Document Type


Publication Date




Source Publication

Functional Ecology

Source ISSN



  1. Lianas rely on trees for support and access to high-light positions in the forest canopy, but the implications for how lianas explore the canopy compared to trees remain understudied. We present an in situ forest canopy study to test the hypotheses that: (1) lianas favour leaf display over stem investment compared to trees and (2) lianas have greater potential to colonize non-shaded, high-light areas effectively than trees.
  2. We compared branches of 16 liana species with those of 16 sympatric tree species in the canopy of two lowland tropical forests with contrasting rainfall regimes in Panama using 40–50 m tall canopy cranes. One forest was relatively dry and seasonal in rainfall and associated solar radiation. The other forest was relatively wet and had a weaker seasonality.
  3. We observed that lianas were more efficient in leaf display over stem investment than trees, particularly in the forest with lower precipitation and stronger seasonality. Specifically, lianas had a lower LMA (leaf mass per unit leaf area), stronger apical dominance, higher stem slenderness and fewer leaf layers than trees. In the forest with higher precipitation and weaker seasonality, lianas also had stronger apical control and fewer leaf layers than trees, but both lianas and trees were relatively similar in LMA and stem slenderness.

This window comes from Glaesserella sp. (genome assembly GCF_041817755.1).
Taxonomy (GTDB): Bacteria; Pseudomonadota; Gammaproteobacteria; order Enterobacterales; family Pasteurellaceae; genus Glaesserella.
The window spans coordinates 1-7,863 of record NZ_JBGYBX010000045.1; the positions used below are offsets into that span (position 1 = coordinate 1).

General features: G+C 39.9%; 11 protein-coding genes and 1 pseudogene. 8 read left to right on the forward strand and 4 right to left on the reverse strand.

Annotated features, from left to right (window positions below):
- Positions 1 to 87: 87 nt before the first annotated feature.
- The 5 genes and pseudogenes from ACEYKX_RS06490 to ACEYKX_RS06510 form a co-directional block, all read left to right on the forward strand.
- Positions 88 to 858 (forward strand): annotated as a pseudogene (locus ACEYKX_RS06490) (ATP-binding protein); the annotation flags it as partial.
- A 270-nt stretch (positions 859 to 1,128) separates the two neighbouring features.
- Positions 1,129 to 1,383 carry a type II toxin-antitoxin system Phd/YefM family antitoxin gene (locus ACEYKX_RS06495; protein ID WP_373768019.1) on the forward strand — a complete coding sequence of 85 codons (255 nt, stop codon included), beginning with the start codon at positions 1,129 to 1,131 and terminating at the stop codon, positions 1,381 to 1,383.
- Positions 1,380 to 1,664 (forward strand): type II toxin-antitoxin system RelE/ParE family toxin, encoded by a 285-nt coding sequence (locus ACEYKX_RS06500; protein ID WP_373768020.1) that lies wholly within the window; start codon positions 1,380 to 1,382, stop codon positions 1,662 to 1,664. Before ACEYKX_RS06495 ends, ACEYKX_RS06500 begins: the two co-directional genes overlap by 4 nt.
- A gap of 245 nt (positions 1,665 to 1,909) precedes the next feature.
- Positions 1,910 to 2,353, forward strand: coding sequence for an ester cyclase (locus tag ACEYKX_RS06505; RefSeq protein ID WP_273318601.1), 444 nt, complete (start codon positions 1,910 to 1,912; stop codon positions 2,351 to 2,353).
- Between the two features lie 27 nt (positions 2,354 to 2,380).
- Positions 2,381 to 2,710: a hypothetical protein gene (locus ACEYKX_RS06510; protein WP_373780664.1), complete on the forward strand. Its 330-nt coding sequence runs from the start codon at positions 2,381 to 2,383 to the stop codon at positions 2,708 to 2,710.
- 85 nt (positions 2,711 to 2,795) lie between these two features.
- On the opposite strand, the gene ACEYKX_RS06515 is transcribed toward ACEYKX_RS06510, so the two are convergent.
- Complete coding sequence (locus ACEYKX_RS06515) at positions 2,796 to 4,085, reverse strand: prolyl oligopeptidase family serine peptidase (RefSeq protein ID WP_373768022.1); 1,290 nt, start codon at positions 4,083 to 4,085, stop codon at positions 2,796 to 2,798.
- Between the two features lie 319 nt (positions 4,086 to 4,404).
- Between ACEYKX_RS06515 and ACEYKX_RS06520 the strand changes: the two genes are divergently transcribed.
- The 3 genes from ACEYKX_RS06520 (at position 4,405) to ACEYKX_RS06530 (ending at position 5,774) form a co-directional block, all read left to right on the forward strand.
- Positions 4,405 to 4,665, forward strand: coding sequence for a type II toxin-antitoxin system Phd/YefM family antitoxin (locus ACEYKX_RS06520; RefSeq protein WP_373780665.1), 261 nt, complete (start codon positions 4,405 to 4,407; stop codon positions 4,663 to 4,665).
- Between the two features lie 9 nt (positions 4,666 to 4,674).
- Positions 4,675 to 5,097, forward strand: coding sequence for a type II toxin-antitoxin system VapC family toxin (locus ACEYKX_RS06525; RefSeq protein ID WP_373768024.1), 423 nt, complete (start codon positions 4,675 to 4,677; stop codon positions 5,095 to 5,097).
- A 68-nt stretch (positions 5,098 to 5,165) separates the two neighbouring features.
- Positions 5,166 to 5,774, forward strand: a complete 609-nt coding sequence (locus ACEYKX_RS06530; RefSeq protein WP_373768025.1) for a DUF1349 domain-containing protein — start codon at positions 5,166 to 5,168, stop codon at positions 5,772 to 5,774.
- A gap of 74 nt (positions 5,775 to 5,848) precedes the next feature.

4. Our study shows that lianas more effectively explore the canopy than trees under drier conditions, but much less so under wetter conditions. We argue that lianas display a functional strategy that allows them to better intercept light than the tree species in forests with low precipitation and strong seasonality, while they are constrained to display such strategy at high precipitation – light-limited – sites.


Accepted version. Functional Ecology, Vol. 35, No. 2 (February 2021): 318-329. DOI. © 2021 Wiley. Used with permission.

schnitzer_14903acc.docx (350 kB)
ADA Accessible Version

Included in

Biology Commons